[Today’s Fortune & Freedom is a flashback to February 2020, when Fortune & Freedom was but a sparkle in Nigel Farage’s eye. I published a piece in our sister publication Southbank Investment Daily about the next stage of greenification. You see, they’re not just coming our energy this time, but everything else…]
Yesterday’s commute featured an epiphany. I suppose that’s what happens after two weeks’ paternity leave.
After getting on the train, I spotted a lady wearing bright green glasses.
I’m not talking about the frame. I’m talking about the lenses. Literally everything she sees is green.
It was especially noticeable because she was the sort of person who both needs a seat and needs to be the first person to get off the train at the station too. The two don’t work out well in overcrowded carriages. Especially if you’re seeing green to begin with.
The result was a very grumpy set of commuters getting elbowed in the sternum and headbutted in the elbow as everyone had to make way, before following her on to the platform anyway.
Before I explain what all this really means for the value of your stocks, let’s review the recent news to get some context. And there has been plenty of news. All of it shows how extraordinarily quickly things change.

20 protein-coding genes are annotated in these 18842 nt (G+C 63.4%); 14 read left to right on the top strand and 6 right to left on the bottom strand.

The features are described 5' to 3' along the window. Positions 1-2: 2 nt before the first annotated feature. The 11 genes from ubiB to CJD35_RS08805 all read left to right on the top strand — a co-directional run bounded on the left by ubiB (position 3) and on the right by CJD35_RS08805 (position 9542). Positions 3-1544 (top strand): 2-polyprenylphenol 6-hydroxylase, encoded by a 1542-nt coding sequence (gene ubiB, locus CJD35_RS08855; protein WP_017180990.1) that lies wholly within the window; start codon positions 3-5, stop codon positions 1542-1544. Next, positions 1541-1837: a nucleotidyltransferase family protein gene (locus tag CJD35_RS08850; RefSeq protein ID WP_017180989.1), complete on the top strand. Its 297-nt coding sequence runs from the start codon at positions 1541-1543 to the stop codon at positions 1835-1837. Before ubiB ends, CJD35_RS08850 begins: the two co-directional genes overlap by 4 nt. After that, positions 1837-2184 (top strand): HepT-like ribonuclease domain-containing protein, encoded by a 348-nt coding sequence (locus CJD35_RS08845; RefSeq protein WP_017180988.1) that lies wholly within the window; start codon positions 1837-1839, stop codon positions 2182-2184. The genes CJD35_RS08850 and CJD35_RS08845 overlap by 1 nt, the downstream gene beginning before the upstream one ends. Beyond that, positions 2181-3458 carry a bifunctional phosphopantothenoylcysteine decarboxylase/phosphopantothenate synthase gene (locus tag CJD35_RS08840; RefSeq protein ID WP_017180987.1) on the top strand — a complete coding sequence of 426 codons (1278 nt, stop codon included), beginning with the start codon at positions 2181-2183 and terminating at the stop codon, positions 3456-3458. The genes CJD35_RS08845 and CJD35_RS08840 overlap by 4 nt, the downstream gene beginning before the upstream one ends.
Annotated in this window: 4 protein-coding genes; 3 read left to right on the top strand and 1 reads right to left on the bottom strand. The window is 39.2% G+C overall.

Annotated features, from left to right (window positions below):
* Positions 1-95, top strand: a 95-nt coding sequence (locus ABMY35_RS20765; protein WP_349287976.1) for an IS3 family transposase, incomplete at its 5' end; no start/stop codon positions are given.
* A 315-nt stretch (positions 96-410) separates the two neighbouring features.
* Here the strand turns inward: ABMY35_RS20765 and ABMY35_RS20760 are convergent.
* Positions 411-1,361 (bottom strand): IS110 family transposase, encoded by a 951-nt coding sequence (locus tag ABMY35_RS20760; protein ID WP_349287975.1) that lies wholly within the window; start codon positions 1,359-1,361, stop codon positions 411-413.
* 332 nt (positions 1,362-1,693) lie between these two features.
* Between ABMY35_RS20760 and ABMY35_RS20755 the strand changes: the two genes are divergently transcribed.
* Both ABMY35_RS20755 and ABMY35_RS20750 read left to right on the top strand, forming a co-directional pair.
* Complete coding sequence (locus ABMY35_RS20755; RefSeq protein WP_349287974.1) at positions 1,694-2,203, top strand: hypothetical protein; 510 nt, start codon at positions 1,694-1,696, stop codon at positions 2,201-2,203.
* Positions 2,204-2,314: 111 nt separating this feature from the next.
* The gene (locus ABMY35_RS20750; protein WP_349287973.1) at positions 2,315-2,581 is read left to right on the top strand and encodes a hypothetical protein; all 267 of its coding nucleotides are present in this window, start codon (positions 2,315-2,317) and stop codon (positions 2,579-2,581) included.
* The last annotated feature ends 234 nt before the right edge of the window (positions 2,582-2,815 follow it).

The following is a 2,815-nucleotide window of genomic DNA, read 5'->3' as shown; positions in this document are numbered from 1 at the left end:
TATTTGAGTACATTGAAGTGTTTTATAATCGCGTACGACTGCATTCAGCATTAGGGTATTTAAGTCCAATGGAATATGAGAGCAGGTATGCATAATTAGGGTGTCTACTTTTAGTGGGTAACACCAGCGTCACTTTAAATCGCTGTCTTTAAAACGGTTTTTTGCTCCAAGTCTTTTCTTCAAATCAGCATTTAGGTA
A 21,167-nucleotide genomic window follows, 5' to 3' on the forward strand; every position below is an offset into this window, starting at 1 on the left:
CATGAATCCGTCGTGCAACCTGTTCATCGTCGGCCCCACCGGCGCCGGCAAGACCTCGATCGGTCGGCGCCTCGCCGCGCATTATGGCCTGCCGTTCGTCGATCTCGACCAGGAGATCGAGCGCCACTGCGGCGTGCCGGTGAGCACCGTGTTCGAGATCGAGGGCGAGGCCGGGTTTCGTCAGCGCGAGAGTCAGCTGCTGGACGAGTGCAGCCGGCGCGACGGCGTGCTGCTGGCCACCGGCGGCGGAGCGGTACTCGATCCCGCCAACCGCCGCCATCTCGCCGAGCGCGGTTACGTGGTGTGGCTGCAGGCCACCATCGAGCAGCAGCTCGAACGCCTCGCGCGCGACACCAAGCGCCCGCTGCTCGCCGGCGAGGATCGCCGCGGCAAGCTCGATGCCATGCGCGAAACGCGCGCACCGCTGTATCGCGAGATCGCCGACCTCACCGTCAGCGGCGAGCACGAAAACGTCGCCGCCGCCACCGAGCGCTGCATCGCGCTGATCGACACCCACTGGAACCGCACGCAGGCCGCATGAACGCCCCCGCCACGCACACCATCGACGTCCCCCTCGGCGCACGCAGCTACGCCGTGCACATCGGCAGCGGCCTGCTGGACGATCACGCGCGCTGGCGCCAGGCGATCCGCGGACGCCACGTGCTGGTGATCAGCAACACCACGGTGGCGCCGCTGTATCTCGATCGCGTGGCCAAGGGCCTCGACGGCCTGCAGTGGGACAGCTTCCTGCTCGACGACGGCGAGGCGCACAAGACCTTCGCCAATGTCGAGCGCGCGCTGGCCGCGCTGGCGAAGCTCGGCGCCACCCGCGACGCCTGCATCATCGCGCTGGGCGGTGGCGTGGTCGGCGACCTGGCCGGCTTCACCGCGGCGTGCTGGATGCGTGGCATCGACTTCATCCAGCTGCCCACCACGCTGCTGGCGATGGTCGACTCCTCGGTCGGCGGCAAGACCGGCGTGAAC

So there’s plenty going on. What does it have in common? Seemingly not much. But what if you can only see the world through green glasses? Then, suddenly, it’s all about just one thing – climate change.
What has me worried today is that policy-makers all around the world are very much like the lady on the train. They’ve got the green glasses on and are on a mission which makes them and their careers more important than the rest of us. The result will be a series of painful blows to you and me.
If the EU gets its way on the Green Deal, all of its legislation and policies will be reviewed and re-examined under a green lens in coming months. Any of its own initiatives that don’t stack up to climate change goals will have to be changed.
Which sounds good – at least they’re not hypocrites, right? But it’s the citizens of the EU who are bound by those rules, not just the politicians who make them. And the Gilets Jaunes protests in France have shown where such changes lead.